Writing holocaust-themed novels for the young adult market is a tricky proposition. Adapting them for the big screen is even trickier. Mark Herman’s The Boy in the Striped Pajamas did a better job of it than the 2008 film generally gets credit for, because it gets pretty darned honest and tragic down the stretch. The challenges are even more apparent for this big screen treatment set amid the picturesque Pyrenees, blessed with excellent grazing land for sheep and conveniently located a stone’s throw away from Spain. A teenaged shepherd does his best to aid and comfort a small group of hidden Jewish children in Ben Cookson’s adaptation of Michael “War Horse” Morpurgo’s YA novel, Waiting for Anya, which opens today in Brooklyn.
Jo is a better shepherd than a student, but he still flees in panic at the sight of a bear. He is a little defensive when he discovers a mysterious stranger witnessed the full incident, but he quickly understands the man has more to lose than he does. Benjamin is in fact a Jew who escaped the transports, who made his way to his widowed mother-in-law Horcada’s mountain farm, hoping his missing daughter Anya will also make her way to their agreed rendezvous point. The not-knowing is killing him, but he is still determined to help the half dozen or so children who have also found refuge with Horcada.
After meeting one of the little urchins, Jo agrees to shuttle supplies from town to Horcada’s remote farm house. However, he remains rather confused by the situation. The National Socialists stationed in town, with Vichy’s blessing, seem like agreeably rugged outdoorsy types to him, especially “The Corporal,” who seems to have misgivings over the way his colleagues have prosecuted the war. Grieving his daughter lost during an air raid, the NCO tries to take Jo under his wing. He also has unexpected affection for a developmentally challenged village boy, whose knack for saying the wrong thing at the wrong time will become a major source of tension throughout the film.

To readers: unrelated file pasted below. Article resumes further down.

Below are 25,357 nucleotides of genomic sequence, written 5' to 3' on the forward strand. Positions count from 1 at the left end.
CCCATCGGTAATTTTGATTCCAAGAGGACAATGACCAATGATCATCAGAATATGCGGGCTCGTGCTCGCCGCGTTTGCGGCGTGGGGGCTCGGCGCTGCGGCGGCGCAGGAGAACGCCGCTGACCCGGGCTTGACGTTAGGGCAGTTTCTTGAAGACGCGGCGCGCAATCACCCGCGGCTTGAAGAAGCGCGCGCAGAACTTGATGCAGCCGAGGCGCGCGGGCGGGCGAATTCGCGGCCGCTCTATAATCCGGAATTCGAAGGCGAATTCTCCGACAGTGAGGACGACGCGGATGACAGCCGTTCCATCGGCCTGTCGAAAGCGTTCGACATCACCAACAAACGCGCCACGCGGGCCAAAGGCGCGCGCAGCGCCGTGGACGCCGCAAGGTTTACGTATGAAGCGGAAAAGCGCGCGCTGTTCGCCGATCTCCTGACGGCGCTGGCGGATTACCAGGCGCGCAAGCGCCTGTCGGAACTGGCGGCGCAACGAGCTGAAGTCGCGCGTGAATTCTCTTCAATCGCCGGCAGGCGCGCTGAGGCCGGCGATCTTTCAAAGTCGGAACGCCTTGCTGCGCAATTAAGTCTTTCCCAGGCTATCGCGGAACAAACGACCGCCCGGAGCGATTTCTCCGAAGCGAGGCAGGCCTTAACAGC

Waiting for Anya is a well-intentioned film, but everyone in it looks way too healthy, even the hidden children. Unlike the devastating confrontation with reality Striped Pajamas builds towards, Cookson manages to avoid any graphic depictions of atrocities. In fact, there is only one incident of violence for evil’s sake that viewers have already been primed to expect, with an annoying sense of tragic inevitability.
Noah Schnapp is competent enough as Jo, even though his delicate features do not make him look like much of a sheep-driver. Thomas Kretschmann wouldn’t hardly work at all if it weren’t for the National Socialists, like a 21st Century Maximilian Schell, but playing the Corporal gives him a chance to show subtlety and ambiguity of character that he rarely has a chance to display. He definitely does the best work of anyone in this picture. Of course, Jean Reno fun to watch chewing the scenery as Jo’s grouchy Free-French-supporting Grandpa, but Anjelica is weirdly bland as the Widow Horcada.